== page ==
Propositions and necessary existence

Grazer Philosophische Studien 72 (1):211-231 (2006)
Timothy Williamson in his article "Necessary Existents" presents a proof of the claim that everything necessarily exists using just three seemingly uncontroversial principles relating the notions of proposition with those of truth and existence. The argument, however, may be easily blocked once the distinction, introduced by R. M. Adams, between the notions of a proposition being true in a world and of (or at) a world is introduced. In this paper I defend the plausibility of the notion of a proposition's being true of a world by rejecting two criticisms of it raised by Williamson; in the final section, I present a conception of propositions, according to which they are equivalence classes of mental representations, for which at least one of the principles comes out as false.
Keywords No keywords specified (fix it)
Categories (categorize this paper)
 Save to my reading list
Follow the author(s)
My bibliography
Export citation
Find it on Scholar
Edit this record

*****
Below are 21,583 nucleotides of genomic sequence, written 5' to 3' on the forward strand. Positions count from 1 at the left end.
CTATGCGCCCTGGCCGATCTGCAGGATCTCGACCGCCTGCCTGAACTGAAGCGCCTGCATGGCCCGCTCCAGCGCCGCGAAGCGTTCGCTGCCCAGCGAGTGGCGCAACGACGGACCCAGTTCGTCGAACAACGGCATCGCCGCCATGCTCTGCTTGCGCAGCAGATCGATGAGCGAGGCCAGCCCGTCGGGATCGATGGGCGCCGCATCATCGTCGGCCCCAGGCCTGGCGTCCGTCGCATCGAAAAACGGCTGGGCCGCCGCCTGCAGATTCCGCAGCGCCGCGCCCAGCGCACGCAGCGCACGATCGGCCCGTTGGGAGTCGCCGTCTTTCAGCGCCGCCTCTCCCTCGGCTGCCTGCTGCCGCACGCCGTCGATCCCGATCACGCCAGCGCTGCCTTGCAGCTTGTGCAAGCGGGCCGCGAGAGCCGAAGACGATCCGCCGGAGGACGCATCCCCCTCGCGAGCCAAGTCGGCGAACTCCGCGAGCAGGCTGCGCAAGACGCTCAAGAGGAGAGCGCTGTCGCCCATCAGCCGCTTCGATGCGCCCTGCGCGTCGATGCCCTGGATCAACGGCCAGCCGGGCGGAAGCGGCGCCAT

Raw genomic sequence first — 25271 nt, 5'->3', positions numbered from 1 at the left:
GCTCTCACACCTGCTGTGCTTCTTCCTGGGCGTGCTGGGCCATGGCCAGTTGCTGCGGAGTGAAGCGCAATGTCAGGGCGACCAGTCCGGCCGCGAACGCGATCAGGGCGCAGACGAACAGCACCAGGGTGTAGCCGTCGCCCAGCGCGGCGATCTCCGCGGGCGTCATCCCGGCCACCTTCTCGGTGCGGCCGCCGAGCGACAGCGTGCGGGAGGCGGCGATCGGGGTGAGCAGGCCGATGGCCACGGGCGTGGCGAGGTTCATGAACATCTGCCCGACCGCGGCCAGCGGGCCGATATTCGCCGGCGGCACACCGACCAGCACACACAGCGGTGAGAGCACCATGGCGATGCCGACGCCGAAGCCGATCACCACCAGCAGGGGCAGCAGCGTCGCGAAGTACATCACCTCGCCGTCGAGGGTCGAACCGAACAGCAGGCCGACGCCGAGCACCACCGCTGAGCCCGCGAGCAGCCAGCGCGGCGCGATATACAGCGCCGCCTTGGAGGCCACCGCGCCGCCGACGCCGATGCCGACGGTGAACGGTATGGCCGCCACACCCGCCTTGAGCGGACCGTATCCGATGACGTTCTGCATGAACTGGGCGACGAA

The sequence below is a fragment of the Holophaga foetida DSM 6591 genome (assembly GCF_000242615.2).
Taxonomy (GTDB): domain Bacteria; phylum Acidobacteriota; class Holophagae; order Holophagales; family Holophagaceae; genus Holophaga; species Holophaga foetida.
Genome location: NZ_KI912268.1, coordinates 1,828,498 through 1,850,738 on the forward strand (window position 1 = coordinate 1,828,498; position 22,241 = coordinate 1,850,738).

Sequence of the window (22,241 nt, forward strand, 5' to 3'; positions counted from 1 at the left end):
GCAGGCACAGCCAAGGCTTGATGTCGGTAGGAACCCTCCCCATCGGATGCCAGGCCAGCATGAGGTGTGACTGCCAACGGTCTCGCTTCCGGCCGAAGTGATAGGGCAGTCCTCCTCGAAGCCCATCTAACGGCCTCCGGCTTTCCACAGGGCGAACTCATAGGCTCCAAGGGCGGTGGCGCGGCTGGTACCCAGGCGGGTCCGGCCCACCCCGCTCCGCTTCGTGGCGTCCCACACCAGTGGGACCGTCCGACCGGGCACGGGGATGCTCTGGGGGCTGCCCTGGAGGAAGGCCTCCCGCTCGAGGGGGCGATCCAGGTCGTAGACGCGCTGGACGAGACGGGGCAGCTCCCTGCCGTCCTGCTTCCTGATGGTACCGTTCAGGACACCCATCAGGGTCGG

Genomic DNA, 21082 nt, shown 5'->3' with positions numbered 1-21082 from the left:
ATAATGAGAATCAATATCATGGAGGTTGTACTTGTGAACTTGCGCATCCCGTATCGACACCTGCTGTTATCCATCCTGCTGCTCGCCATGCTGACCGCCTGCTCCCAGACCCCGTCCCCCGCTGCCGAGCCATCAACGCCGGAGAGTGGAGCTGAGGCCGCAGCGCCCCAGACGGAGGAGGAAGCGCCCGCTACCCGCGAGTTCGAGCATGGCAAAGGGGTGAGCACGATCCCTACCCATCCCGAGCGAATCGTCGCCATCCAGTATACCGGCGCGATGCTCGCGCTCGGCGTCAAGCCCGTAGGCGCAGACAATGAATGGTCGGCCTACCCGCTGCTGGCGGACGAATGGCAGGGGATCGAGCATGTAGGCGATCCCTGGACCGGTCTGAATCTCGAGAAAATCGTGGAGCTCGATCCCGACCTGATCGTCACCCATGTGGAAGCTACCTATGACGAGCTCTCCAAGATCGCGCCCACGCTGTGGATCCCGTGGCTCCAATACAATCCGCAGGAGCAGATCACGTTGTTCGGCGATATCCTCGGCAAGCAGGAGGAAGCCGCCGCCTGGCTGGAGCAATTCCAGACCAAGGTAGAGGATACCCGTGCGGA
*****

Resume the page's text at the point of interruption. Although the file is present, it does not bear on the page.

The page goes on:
Mark as duplicate
Revision history Request removal from index
Download options
PhilPapers Archive

Upload a copy of this paper     Check publisher's policy on self-archival     Papers currently archived: 15,938
External links
Setup an account with your affiliations in order to access resources via your University's proxy server
Configure custom proxy (use this if your affiliation does not provide a proxy)
Through your library
References found in this work BETA

No references found.

Add more references

Citations of this work BETA

No citations found.

Add more citations

Similar books and articles

Monthly downloads

Added to index


Total downloads

51 ( #65,987 of 1,725,632 )

Recent downloads (6 months)

6 ( #110,407 of 1,725,632 )

How can I increase my downloads?

My notes
Sign in to use this feature

Start a new thread
There  are no threads in this forum
Nothing in this forum yet.